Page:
Safe Investments Not Boring For Sports Stars, Says RBC Wealth Management

Robbie Lawther Reporter London 14 August 2017

Safe Investments Not Boring For Sports Stars, Says RBC Wealth Management

This is the third in a series of articles that examine the world of sports and wealth planning and quiz institutions and wealth managers over their thoughts about the sector.

Unless sports stars are incredibly lucky like football legends Wayne Rooney and Cristiano Ronaldo, the majority of them will enjoy earning large amounts of money for at most around 10 years of their career. They have a relatively narrow earnings window.

According to the Global Sports Salary Survey (GSSS), in 2016, English Premier League clubs paid their players, on average, £2.4million ($3.1 million) a year each. Due to the limited wealth span, money managers have to advise sports stars wisely on how to make their money last a lifetime.

To discuss these issues, WealthBriefing recently spoke with Sandy Swinton, managing director of sports, media and entertainment, and newly-hired director Jason Turner from Royal Bank of Canada Wealth Management about sports stars' investing habits. This publication also spoke to the pair in a previous article about the importance of sports as a client segment.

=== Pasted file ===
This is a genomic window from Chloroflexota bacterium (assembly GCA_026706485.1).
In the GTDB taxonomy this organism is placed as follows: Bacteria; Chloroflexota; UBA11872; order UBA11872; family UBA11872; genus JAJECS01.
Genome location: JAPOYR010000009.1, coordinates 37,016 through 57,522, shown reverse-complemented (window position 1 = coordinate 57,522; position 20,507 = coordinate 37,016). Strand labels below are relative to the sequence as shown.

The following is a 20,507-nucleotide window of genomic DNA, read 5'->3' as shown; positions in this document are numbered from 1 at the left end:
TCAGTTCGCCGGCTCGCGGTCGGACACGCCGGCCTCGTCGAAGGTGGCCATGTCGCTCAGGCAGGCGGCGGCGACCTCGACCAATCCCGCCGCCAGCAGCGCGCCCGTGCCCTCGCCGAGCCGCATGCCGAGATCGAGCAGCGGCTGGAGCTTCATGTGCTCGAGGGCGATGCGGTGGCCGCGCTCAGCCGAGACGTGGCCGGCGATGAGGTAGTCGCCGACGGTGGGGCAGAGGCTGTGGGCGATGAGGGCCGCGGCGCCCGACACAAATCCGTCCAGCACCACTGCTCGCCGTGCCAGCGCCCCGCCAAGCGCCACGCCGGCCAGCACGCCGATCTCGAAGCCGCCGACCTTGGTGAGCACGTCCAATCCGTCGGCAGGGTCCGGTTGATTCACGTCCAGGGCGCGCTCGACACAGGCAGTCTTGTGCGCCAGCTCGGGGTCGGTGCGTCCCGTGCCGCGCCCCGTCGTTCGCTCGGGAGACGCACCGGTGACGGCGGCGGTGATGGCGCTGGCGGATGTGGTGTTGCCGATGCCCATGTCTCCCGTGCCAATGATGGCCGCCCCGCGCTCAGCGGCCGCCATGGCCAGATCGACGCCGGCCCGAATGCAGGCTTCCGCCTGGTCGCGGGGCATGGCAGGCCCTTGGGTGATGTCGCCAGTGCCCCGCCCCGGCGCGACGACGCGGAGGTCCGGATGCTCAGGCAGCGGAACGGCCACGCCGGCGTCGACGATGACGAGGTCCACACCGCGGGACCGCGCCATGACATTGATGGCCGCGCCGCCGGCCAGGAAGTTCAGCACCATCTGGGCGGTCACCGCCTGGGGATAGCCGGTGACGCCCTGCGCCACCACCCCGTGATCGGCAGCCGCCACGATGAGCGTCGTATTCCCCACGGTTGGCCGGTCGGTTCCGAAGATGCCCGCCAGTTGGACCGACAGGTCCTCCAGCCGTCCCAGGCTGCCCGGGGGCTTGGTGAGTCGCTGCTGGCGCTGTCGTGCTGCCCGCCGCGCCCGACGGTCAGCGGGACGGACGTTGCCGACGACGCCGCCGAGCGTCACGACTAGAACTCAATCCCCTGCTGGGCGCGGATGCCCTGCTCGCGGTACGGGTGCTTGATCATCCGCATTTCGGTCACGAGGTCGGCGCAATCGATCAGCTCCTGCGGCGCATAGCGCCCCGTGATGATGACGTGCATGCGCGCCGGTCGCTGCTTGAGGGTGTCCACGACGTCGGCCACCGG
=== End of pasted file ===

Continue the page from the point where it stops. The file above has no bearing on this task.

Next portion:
According to the Guardian (20 March, 2010), the average length of a professional football player’s career is eight years. UK company MRM Solutions, in partnership with the Irish Rugby Union Player Association, found the average career in rugby was seven years. This is a limited time span, and therefore stars will have to make the most of their money.

But not all sports are the same. Golfing careers can last decades, from one's teens to one's sixties.

Swinton, who joined RBC WM in 2010 from Barclays Wealth, told this publication that safe investing should not be looked upon with distaste when it comes to wealth planning for sports clients.